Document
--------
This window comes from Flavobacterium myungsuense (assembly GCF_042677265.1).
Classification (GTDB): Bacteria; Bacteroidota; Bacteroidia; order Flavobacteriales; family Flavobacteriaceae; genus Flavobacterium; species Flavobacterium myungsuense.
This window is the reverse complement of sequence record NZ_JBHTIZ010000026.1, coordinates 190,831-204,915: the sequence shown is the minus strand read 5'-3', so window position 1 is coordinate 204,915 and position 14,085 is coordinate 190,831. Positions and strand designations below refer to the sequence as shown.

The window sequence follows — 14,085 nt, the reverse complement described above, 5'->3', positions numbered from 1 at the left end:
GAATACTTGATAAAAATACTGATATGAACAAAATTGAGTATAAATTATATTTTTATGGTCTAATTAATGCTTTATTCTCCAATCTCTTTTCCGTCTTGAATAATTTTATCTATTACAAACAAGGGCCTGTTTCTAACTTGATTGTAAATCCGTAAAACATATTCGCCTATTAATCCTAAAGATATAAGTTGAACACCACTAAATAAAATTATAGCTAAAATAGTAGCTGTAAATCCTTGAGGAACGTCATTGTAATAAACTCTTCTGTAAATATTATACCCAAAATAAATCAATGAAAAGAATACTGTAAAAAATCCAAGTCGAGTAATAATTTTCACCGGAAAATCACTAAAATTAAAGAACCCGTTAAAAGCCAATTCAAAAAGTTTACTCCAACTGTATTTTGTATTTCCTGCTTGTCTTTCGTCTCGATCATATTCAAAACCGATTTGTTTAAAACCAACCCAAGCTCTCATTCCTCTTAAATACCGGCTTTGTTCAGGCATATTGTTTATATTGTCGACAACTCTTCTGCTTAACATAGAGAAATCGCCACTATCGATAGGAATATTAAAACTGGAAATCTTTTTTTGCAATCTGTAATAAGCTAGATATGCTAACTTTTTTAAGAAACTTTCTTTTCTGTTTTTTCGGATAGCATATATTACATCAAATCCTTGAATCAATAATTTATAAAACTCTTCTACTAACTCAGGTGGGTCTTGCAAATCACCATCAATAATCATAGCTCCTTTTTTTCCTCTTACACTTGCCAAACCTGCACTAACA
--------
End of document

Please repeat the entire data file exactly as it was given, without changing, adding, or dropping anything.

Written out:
This window comes from Flavobacterium myungsuense (assembly GCF_042677265.1).
Classification (GTDB): Bacteria; Bacteroidota; Bacteroidia; order Flavobacteriales; family Flavobacteriaceae; genus Flavobacterium; species Flavobacterium myungsuense.
This window is the reverse complement of sequence record NZ_JBHTIZ010000026.1, coordinates 190,831-204,915: the sequence shown is the minus strand read 5'-3', so window position 1 is coordinate 204,915 and position 14,085 is coordinate 190,831. Positions and strand designations below refer to the sequence as shown.

The window sequence follows — 14,085 nt, the reverse complement described above, 5'->3', positions numbered from 1 at the left end:
GAATACTTGATAAAAATACTGATATGAACAAAATTGAGTATAAATTATATTTTTATGGTCTAATTAATGCTTTATTCTCCAATCTCTTTTCCGTCTTGAATAATTTTATCTATTACAAACAAGGGCCTGTTTCTAACTTGATTGTAAATCCGTAAAACATATTCGCCTATTAATCCTAAAGATATAAGTTGAACACCACTAAATAAAATTATAGCTAAAATAGTAGCTGTAAATCCTTGAGGAACGTCATTGTAATAAACTCTTCTGTAAATATTATACCCAAAATAAATCAATGAAAAGAATACTGTAAAAAATCCAAGTCGAGTAATAATTTTCACCGGAAAATCACTAAAATTAAAGAACCCGTTAAAAGCCAATTCAAAAAGTTTACTCCAACTGTATTTTGTATTTCCTGCTTGTCTTTCGTCTCGATCATATTCAAAACCGATTTGTTTAAAACCAACCCAAGCTCTCATTCCTCTTAAATACCGGCTTTGTTCAGGCATATTGTTTATATTGTCGACAACTCTTCTGCTTAACATAGAGAAATCGCCACTATCGATAGGAATATTAAAACTGGAAATCTTTTTTTGCAATCTGTAATAAGCTAGATATGCTAACTTTTTTAAGAAACTTTCTTTTCTGTTTTTTCGGATAGCATATATTACATCAAATCCTTGAATCAATAATTTATAAAACTCTTCTACTAACTCAGGTGGGTCTTGCAAATCACCATCAATAATCATAGCTCCTTTTTTTCCTCTTACACTTGCCAAACCTGCACTAACA